There’s a debate in Britain right now over whether it still is or a “Christian” country. There’s no doubting Britain Christian heritage. Wherever you go you’ll find church buildings dating back hundreds, even a thousand years or more.
There’s a downside. The cost of repairing all England’s 14,500 listed places of worship is almost £1,000,000,000. Who is going to pay the bill? Church attendance is declining and the age of parishioners is rising.
Here’s a legal solution that just may dampen the ability of a local church to reach its community…
The Church of England has been denounced as “evil” and “unholy” as parishes around the country enforce an archaic law dating to Henry VIII’s reign telling unwitting residents they could face bills exceeding £100,000 for building repairs.
At least 250 Parochial Church Councils, who administer Anglican parishes, have registered Chancel Repair Liability (CRL) against 12,000 properties where ancient deeds permit this. Under the medieval law affected landowners, whether or not they are Anglicans let alone Christians, can be liable for repair of their local Anglican church if built before 1536 even though this was not shown in their deeds when they purchased the property.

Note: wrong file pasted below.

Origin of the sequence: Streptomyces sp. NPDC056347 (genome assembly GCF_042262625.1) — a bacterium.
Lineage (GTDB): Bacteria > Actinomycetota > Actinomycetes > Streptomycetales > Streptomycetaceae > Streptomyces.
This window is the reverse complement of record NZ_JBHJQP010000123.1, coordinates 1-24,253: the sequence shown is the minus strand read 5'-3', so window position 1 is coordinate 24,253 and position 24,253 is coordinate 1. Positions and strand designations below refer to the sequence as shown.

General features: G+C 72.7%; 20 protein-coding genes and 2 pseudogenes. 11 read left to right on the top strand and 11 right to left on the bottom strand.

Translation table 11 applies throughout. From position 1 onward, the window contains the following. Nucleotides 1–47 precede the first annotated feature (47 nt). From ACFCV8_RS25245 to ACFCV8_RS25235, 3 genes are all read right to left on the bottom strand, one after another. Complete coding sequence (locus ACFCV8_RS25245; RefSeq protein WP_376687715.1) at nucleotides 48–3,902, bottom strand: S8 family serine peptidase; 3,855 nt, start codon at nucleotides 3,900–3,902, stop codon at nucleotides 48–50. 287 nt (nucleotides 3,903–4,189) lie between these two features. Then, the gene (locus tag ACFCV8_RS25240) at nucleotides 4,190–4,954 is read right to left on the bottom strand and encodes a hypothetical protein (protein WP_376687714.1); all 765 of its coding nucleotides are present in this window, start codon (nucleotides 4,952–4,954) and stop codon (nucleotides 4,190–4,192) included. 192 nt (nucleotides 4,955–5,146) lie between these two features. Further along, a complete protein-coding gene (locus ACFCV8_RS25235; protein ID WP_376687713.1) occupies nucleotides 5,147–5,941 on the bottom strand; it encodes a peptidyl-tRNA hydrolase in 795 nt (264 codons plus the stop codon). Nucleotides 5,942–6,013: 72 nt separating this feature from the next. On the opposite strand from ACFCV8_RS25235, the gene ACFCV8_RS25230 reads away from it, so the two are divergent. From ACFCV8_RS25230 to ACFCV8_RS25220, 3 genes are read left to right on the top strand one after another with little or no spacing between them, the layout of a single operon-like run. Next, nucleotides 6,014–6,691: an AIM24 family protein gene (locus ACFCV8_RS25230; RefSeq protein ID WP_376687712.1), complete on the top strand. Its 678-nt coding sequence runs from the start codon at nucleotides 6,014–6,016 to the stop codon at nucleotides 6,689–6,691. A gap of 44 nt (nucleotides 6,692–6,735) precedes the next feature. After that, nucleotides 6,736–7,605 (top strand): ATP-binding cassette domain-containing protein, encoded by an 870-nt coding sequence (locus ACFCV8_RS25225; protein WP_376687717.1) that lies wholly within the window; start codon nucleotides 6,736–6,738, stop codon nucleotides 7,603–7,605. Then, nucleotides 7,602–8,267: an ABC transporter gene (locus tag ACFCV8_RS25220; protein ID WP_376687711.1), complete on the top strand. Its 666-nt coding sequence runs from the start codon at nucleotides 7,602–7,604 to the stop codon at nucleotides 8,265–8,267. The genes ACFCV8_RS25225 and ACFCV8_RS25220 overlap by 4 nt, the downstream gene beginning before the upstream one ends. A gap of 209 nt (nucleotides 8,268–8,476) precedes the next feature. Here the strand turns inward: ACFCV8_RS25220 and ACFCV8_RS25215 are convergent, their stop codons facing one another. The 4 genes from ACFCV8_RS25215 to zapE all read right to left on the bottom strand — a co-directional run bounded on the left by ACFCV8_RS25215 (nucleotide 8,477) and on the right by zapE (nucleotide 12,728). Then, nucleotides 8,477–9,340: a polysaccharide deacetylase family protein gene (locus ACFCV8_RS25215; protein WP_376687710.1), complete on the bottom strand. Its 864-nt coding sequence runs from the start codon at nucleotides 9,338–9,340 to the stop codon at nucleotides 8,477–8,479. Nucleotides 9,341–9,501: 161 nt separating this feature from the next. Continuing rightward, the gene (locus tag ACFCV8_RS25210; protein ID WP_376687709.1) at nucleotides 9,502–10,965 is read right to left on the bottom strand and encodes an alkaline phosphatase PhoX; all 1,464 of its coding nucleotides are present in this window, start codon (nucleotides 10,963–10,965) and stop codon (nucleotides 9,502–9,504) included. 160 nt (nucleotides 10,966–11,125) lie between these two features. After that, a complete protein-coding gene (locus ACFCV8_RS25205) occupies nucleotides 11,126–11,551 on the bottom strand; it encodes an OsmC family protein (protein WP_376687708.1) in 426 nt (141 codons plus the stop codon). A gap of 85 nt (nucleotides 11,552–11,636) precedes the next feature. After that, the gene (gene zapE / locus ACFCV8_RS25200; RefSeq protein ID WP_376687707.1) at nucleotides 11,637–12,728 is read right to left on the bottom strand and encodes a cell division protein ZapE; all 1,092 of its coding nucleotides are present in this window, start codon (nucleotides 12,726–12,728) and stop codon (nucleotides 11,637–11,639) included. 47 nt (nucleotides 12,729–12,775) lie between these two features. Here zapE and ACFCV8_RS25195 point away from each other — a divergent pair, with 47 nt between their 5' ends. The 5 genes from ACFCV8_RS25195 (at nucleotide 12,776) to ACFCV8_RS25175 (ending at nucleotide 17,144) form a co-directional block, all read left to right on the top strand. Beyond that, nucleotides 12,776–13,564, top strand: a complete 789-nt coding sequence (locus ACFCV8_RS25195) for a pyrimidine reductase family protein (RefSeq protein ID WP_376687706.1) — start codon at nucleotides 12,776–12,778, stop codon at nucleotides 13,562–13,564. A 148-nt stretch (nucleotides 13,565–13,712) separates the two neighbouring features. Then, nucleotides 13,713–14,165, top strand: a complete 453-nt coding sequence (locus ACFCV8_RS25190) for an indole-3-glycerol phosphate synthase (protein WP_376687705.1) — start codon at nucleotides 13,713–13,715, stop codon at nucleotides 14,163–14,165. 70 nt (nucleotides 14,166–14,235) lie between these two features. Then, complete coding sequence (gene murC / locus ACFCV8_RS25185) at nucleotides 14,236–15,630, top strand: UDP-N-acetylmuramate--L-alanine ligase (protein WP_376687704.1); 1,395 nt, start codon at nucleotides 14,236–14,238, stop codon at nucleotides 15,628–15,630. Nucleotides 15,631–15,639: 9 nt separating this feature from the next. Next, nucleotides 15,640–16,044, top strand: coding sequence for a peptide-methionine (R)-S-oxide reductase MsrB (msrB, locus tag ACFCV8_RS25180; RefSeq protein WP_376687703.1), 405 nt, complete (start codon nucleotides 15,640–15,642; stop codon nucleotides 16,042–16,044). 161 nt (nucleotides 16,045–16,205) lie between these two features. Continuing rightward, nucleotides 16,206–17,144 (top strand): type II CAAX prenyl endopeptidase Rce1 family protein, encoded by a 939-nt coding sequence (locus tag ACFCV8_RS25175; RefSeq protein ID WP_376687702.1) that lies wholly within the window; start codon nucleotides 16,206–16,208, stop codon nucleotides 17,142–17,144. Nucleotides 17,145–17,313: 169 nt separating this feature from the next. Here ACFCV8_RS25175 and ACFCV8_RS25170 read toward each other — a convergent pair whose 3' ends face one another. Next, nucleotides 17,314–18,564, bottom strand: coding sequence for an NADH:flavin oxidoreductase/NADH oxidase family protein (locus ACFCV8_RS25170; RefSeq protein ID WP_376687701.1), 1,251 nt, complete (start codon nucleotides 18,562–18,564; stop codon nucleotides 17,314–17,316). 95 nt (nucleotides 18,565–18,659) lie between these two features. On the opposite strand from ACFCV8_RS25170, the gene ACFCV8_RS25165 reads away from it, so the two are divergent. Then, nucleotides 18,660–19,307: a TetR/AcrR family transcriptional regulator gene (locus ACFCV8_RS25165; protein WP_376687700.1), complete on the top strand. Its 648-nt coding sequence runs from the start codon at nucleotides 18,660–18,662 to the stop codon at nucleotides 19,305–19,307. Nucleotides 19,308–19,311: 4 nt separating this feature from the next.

Andrew and Gail Wallbank became responsible for maintaining 13th century St John the Baptist Church in Aston Cantlow, Stratford, when they inherited a farm. After centuries of not being enforced the local PCC invoked the liability in 1990 demanding £100,000. Their 18-year legal battle ended in 2009 with the Law Lords ruling in the PCC’s favour landing the Wallbanks with an overall bill of £350,000. They auctioned the farm to pay for their costs.
(Thanks to readers Dave and Jay)